Allow me to clarify. The Harden who is currently donning Houston Rockets red and white, allowing Chandler Parsons to become an offensive powerhouse and reversing the fate of an entire franchise represents the Thunder's greatest folly.
Not because they drafted him, but because they let him go.
Trading Harden was anything but an easy decision for Oklahoma City. We were led to believe it was more of a financial necessity than anything else. But don't let the dollars and cents of it all fool you—Harden could still be a member of the Thunder.
By no means is this to suggest Oklahoma City, in all its small-market glory, should have paid the exorbitant luxury tax bill that was waiting for them on the other side of this year. It couldn't afford it, not with the roster the way it is. Case closed.
This is also not to suggest that re-signing Serge Ibaka was a mistake, because it wasn't. He was, and remains, a big part of what the Thunder are doing, and retaining him was almost as important as retaining Harden.
When Oklahoma City agreed to send Harden to Houston, it made a choice. A premature choice.
The Thunder could have—the Thunder should have—waited. They should have attempted to rid themselves of the cancerous contract of Kendrick Perkins. They should have explored all other avenues, took all the time they were allotted before shipping out a star like Harden.
They didn't wait, though. The going became tough, so we were led to believe Harden had to get going. But it didn't have to be this way. And now Oklahoma City is paying the price, not in the form of luxury tax, but in "what ifs."
Yes, the Thunder managed to post an 11-4 record heading into Harden's return to Oklahoma City, but the team simply hasn't been the same without last season's greatest playmaker. To add insult to injury, Kevin Durant and company have been forced to watch from a distance as the player they let get away makes a prolific name for himself as Houston's cornerstone.
Harden has thrived as a member of the Rockets. He has finally been recognized as the kind of superstar he already was with the Thunder. His average of 25.1 points per game is currently fifth-best in the NBA, and his per-36 minute averages have never been higher.
After a less-than-efficient start to the season, Harden's field-goal percentage has also jumped to 44.2 percent, and he's getting to the line more than nine times per contest.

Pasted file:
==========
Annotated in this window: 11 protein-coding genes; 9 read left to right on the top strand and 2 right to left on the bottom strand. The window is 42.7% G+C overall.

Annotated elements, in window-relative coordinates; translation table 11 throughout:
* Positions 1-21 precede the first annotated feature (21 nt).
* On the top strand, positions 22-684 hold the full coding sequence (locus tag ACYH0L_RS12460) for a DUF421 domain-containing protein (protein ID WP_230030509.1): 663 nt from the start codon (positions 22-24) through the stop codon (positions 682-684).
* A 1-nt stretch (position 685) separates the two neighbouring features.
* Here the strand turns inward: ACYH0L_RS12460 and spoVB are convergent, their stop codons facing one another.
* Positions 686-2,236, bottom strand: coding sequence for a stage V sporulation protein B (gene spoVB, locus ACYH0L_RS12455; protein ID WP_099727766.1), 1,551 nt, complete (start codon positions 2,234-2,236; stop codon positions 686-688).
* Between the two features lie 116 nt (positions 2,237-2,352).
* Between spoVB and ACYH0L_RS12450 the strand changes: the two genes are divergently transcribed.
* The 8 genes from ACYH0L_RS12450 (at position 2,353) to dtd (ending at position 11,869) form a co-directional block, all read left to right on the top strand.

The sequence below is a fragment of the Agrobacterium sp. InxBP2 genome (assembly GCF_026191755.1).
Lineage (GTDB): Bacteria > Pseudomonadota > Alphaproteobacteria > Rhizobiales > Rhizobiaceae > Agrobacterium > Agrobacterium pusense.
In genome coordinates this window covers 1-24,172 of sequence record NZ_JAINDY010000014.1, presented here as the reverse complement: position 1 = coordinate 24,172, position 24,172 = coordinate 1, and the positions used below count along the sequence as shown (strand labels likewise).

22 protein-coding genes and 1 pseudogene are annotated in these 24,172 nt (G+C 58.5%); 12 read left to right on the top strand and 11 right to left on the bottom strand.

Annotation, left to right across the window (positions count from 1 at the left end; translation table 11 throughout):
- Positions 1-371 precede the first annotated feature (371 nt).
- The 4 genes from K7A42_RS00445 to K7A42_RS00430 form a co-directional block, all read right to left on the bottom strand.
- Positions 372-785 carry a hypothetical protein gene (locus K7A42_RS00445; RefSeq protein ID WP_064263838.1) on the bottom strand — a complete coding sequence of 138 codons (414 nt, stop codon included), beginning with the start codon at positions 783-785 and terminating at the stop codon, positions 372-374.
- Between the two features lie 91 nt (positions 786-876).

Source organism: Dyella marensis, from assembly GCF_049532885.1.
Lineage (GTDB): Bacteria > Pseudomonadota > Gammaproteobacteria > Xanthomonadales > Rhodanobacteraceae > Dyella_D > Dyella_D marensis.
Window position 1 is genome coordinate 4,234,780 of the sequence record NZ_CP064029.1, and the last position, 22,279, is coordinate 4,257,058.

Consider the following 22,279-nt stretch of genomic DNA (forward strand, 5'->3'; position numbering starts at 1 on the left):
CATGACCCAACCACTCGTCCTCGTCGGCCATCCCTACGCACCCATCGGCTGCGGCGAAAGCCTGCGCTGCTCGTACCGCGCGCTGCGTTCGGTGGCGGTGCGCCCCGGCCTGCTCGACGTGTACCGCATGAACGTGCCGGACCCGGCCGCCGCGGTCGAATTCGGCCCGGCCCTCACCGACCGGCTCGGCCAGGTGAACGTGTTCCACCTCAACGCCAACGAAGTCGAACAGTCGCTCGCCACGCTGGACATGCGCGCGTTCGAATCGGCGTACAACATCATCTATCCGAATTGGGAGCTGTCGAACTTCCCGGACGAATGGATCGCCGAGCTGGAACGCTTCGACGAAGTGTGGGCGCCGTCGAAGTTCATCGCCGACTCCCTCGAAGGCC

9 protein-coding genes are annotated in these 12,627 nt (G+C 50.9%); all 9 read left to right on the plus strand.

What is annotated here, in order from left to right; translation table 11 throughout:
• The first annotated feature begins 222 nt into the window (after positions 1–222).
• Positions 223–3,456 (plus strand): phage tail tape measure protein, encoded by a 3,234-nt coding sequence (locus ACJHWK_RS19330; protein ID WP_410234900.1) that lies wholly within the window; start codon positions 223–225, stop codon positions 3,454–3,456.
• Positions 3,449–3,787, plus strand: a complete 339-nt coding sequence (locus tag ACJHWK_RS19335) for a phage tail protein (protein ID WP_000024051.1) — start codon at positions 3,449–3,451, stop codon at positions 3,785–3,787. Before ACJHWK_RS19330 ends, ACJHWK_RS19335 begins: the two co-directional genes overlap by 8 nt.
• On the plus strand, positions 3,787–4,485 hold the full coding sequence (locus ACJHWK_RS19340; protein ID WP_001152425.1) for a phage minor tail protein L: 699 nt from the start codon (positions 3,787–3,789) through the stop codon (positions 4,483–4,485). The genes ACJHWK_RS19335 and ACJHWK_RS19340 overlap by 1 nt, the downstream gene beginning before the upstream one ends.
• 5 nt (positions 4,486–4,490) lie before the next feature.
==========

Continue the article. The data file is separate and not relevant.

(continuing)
Harden's stylings have also allowed the Rockets to post 102.4 points per game, third-most in the league, behind the Thunder themselves.
What Harden is doing with the Rockets has been nothing short of inspirational, and while his captivating accolades have been great to monitor, we can't help but wonder how much better of a team the Thunder would be with him.
Of course, Kevin Martin has performed admirably for Oklahoma City. He's averaging 15.7 points per contest and shooting nearly 50 percent from beyond, but he's not the potently versatile star Harden has proven to be.
I understand Thunder's points per 100 possessions this season have risen to 109 with Martin, up from 107 last season with Harden. However, I also understand that Russell Westbrook has never played better and that both he and Durant are averaging more minutes per game than last season.
Again, I also understand Harden wasn't given the same opportunity in Oklahoma City he is being given in Houston—the same opportunity that he should have been given with the Thunder.
That 21.8 PER that Harden is currently posting could have been enhancing the Thunder's attack. His top-five scoring campaign—provided he received more playing time—could have strengthened the Thunder's offense.
But he's not, because Oklahoma City thought it wise to stifle both his role and salary. Not because it had to, but in favor of others.
Should the Thunder have held onto James Harden?
All it takes is one glance at what he's doing with the Rockets, however, to understand that they could, in fact, have done more with him. They could be doing more with him now.
But then again, the Thunder will never know.
Because they made the mistake of letting him go.
All stats accurate as of November 27th, 2012.